Gov. Janet Napolitano and the top Senate Republican are defending spending $25 million in tax funds to finance research — mostly by private companies — even as the state budget is $600 million in the red.
And both the governor and Senate President Tim Bee are willing to spend another $75 million more in the coming three years.
The comments came as Science Foundation Arizona received a $25 million donation Tuesday from Scottsdale real estate developer Jerry Bisgrove, chairman of Stardust Companies. The money came from Stardust Foundation, the firm’s charitable arm.
That provided the necessary match that legislators demanded when they approved the state budget earlier this year, including $25 million for the organization.
By making the donation, Bisgrove effectively precludes legislators from reconsidering the financing — and altering the budget — as they look for ways to balance this year’s $10.6 billion spending plan: The state’s $25 million remained unspent in the state treasury only until the match.
Rep. Russell Pearce, R-Mesa, called the development “disappointing.”
“When you don’t have money, you certainly can’t fund those kinds of things,” said Pearce, who chairs the House Appropriations Committee. “When you’re talking about cutting critical services, that’s bad timing.”
But Napolitano said Arizona “can’t afford not to do it.”
“This is an investment in our mental capital as important as the investment in our physical capital,” she said.
And Napolitano has a plan to balance the budget without cutting services, a combination of borrowing for school construction, taking money from the state’s “rainy day fund” and deferring some expenses.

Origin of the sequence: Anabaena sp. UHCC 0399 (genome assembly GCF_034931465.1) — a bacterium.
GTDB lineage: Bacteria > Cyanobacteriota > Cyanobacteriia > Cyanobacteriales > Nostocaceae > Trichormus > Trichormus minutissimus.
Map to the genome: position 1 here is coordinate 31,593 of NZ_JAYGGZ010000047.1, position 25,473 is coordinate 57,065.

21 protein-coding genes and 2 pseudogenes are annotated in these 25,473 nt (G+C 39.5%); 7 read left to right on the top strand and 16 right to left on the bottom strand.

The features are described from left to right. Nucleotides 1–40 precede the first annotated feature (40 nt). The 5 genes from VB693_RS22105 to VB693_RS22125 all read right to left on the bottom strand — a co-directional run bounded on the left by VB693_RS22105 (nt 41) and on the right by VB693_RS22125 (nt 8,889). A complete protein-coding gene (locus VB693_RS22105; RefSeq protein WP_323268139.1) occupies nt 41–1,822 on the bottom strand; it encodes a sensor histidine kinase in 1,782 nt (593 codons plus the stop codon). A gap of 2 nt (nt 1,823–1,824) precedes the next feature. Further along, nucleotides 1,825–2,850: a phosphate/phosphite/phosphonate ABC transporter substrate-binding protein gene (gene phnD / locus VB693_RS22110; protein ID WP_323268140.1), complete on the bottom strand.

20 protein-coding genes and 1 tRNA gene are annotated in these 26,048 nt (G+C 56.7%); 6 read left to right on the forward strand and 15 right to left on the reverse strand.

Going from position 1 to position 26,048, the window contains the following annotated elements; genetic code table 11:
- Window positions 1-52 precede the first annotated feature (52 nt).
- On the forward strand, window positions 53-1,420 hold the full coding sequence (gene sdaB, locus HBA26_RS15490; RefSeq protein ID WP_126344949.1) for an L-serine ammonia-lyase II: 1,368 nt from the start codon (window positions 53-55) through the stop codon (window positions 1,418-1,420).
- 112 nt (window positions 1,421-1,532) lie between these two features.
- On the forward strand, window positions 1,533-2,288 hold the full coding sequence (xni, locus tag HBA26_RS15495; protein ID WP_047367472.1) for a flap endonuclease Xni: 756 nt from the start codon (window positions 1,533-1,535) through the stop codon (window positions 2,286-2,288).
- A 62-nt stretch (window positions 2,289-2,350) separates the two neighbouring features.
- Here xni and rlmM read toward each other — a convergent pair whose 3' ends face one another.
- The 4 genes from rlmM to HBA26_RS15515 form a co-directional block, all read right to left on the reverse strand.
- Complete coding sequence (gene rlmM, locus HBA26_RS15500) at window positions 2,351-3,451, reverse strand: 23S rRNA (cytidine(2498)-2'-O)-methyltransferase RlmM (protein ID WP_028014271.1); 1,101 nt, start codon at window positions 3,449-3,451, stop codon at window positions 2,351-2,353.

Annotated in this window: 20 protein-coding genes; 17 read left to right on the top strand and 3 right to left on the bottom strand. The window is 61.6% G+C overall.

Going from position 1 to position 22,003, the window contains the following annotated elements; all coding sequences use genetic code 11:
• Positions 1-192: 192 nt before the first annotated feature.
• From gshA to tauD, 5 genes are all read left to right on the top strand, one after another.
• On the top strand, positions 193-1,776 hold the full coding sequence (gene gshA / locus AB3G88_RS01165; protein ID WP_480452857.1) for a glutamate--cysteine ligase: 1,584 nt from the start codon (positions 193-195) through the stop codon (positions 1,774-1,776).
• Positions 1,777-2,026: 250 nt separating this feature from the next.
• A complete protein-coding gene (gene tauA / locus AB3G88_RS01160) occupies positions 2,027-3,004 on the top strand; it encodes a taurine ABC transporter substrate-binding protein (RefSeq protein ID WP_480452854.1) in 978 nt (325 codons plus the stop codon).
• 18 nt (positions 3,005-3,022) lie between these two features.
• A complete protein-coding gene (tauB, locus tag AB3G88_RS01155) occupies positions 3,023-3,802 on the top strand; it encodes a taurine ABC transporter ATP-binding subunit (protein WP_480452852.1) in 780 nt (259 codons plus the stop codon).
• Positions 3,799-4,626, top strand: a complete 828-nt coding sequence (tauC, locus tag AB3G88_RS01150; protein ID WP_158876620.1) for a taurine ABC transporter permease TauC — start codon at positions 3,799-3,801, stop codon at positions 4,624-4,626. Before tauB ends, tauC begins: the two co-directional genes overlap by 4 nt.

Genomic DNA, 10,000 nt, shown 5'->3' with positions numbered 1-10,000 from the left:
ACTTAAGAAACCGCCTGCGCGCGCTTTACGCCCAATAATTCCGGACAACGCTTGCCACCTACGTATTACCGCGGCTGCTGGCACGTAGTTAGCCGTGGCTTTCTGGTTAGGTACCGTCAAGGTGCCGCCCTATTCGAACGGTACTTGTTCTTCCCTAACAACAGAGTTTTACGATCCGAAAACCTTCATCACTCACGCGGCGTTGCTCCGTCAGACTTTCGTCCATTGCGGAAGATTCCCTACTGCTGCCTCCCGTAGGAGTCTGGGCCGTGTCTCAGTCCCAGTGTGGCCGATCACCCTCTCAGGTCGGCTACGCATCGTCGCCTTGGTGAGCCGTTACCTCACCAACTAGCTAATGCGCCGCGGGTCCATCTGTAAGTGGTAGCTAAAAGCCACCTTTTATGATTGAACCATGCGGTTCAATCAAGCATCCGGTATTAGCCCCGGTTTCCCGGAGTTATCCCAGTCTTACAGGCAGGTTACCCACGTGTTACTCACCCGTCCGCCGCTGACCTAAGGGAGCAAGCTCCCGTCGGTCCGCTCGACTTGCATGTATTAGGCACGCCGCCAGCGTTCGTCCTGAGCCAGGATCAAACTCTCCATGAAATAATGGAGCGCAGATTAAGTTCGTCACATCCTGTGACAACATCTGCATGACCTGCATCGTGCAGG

In fact, the governor said the economic slump caused by the downturn in housing that has cut state revenue below projections is proof of why this kind of state-private partnership makes sense.
“We have to become an economy that is more knowledge-based and more diverse than the economy we’ve traditionally been able to rely on so we’re no longer dependent on one segment of the market,” she said.
Bee, who supported the $25 million appropriation — and the promise of equal amounts in the next three years — said he agrees.
“This is an investment in our economy,” he said..
Science Foundation Arizona was formed more than a year ago by the three big civic business groups: Greater Phoenix Leadership, the Southern Arizona Leadership Council and the Flagstaff 40.
Lawmakers provided $35 million last year, with $50 million from the Virginia G. Piper Charitable Trust for that first-year match.
According to the foundation, it already has given out or committed to provide about $29 million.
Much of that goes to research. For example, the foundation provided money for a program involving Ventana Medical Systems of Tucson to develop “personalized medicine” to target cancer.
The foundation also funds graduate research fellowships and some programs aimed at K-12 education.
William Harris, the foundation’s chief executive officer and president, said each dollar spent so far has returned an average of more than $9 in federal grant funds.